Motorcycle road test

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Suzuki GSX1250 FA ST

I sometimes wonder if I’m cut out for this biking game.

You see, I recently test rode Triumph’s Street Triple R, and all I could think beforehand was ‘ooh, it’s an R, that’s a bit scary’.

And then I was offered Suzuki’s GSX1250 FA ST, and what did I think? First of all I thought ‘GSX – that means sporty’. And secondly I thought ‘1250cc – blimey, that’s a big beast!’

During the course of my short riding career I have decided that a little wariness and hesitation isn’t necessarily a bad thing – it makes me less likely to come a cropper on the roads.

And then other times I just think, ‘man up Smudge, stop reading too much into the letters and just go out and enjoy the ride’.

So that’s what I did. And I can tell you, that this is actually one thoroughly enjoyable ride.

For starters, it looks great. Like its 650F baby brother, it is essentially a Bandit but with a sporty fairing and accessories. The Sports Tourer version I tested comes with a 37-litre top-box – enough for a full-face lid and other odds and sods – and two 33-litre panniers.

Despite my initial mild concern over the engine size I was actually really disappointed when I started it up and wasn’t met with the loud burbling growl I’d been expecting. For a 1255cc, 4-cylinder engine, I just think I was expecting something with a little more of the ‘LISTEN TO MEs’ about it! However, it’s nothing an aftermarket can couldn’t sort out, which would also go a little way towards improving the long, fairly uninspiring chrome number that is fitted as standard.

What is in keeping with the size of the engine is the bike’s weight – it’s heavy. And I mean bloody heavy. There may, or may not, have been an incident when the sidestand wasn’t down properly and the bike may, or may not, have fallen over a little bit. I was lucky to get away with just some minor scratching to the engine casing.

My poor old back and arms, though, weren’t quite so lucky as, at 257kg wet, it didn’t half take some lifting. And that was with the panniers removed and very little in the top-box.

If nothing else, I re-learned a valuable lesson that had already been drilled into me when I did my CBT – put the stand down, then give it a good, hard kick just to make sure!

On the road, however, that weight just disappears and it handles like a much smaller bike. What surprised me most about it was just how easy it is to handle. At 96bhp, it’s not the most powerful of machines for its size, and what it does have is best used around 3-4,000rpm. It feels pretty torquey too.

It really is a very manageable big bore bike and won’t really bite you – unless you do something stupid like drop a gear while riding in the rain and cause the back end to flail around underneath you, while you narrowly avoid highsiding.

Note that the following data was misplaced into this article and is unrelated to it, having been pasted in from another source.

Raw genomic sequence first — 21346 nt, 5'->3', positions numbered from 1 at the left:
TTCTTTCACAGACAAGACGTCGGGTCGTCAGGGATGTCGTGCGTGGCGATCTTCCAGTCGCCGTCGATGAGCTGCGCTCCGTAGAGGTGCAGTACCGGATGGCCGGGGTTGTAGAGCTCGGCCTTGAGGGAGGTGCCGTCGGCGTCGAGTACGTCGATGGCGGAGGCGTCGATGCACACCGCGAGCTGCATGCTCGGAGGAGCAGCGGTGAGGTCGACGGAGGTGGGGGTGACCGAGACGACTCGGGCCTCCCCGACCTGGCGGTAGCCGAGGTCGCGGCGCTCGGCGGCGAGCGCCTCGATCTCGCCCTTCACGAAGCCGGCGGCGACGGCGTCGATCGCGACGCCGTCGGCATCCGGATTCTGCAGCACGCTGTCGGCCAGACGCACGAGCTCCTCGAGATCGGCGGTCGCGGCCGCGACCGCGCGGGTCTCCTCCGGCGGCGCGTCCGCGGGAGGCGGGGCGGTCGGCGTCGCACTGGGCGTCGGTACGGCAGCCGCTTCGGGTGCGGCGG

This may, or may not, have happened to me. Another valuable lesson learned, and one I was lucky to learn the easy way.

It would be very easy to try to shift the blame elsewhere for that one and blame the tyres, but I can’t – I was stupid and over-confident. The tyres – Bridgestone Battlax BT-021 F – were actually very good in my opinion, offering excellent grip in the dry, as I found out when my missus told me off for banking it over way too far (in her opinion!) and in the wet. Or at least they did when I wasn’t pushing it more than I should have been.

As for the rest of the ride experience, the suspension was soft – very soft, in fact. But I really liked it and it made for a very comfortable ride.

Its low seat, which is adjustable from 805mmm to 825mm, and high bars offer a very comfortable riding position, great for those looking to tour on it. And while pillion capacity in itself is fine, it becomes a little more cramped when fully-loaded with top box and panniers.

That manageable engine also means the bike is equally adept at short-hop town riding and commuting. That said, as I wasn’t going anywhere for any great length of time, I removed the panniers so they weren’t an issue when filtering.

There is also rather a lot of fairing, which widens the turn circle somewhat. And while it offers good weather protection on the whole, the shield seems to deflect most of the wind to the head and could do with being angled upwards just a little.

If you are out to tour, its 19-litre tank is good for around 160 to 170 miles on average, although I did manage to squeeze 190 miles out of it on one occasion.

Don’t be fooled by the fuel gauge though. It will start flashing relatively early, with something like five litres still in the tank. You’ll get a final flash with a litre left, so all told you can easily eke 40, maybe even 50 miles out of the reserve mileage counter.

The rest of the display has all the usual gubbins – rev counter, two trip meters, gear indicator and shift light.

The mirrors, mounted on the fairing, either side of the windshield, offer excellent views and the brakes give solid enough stopping power – with the added comfort of knowing they are ABS, should you need it.

All told, the GSX1250 FA ST is a great all-round package – and with prices starting at £7,865 for the standard model, it’s an awful lot of bike for your buck.

Tech specs:

Model: Suzuki GSX1250 FA ST

Engine size: 1255cc

Engine spec: 16-valve, DOHC, inline 4-cylinder

Power: 96bhp

Torque: 79ftlb

Fuel capacity: 19 litres

Range: 180+ miles

Seat height: Adjustable 805mm to 825mm

Weight: 257kg

Price: From £8,464

www.suzuki-gb.co.uk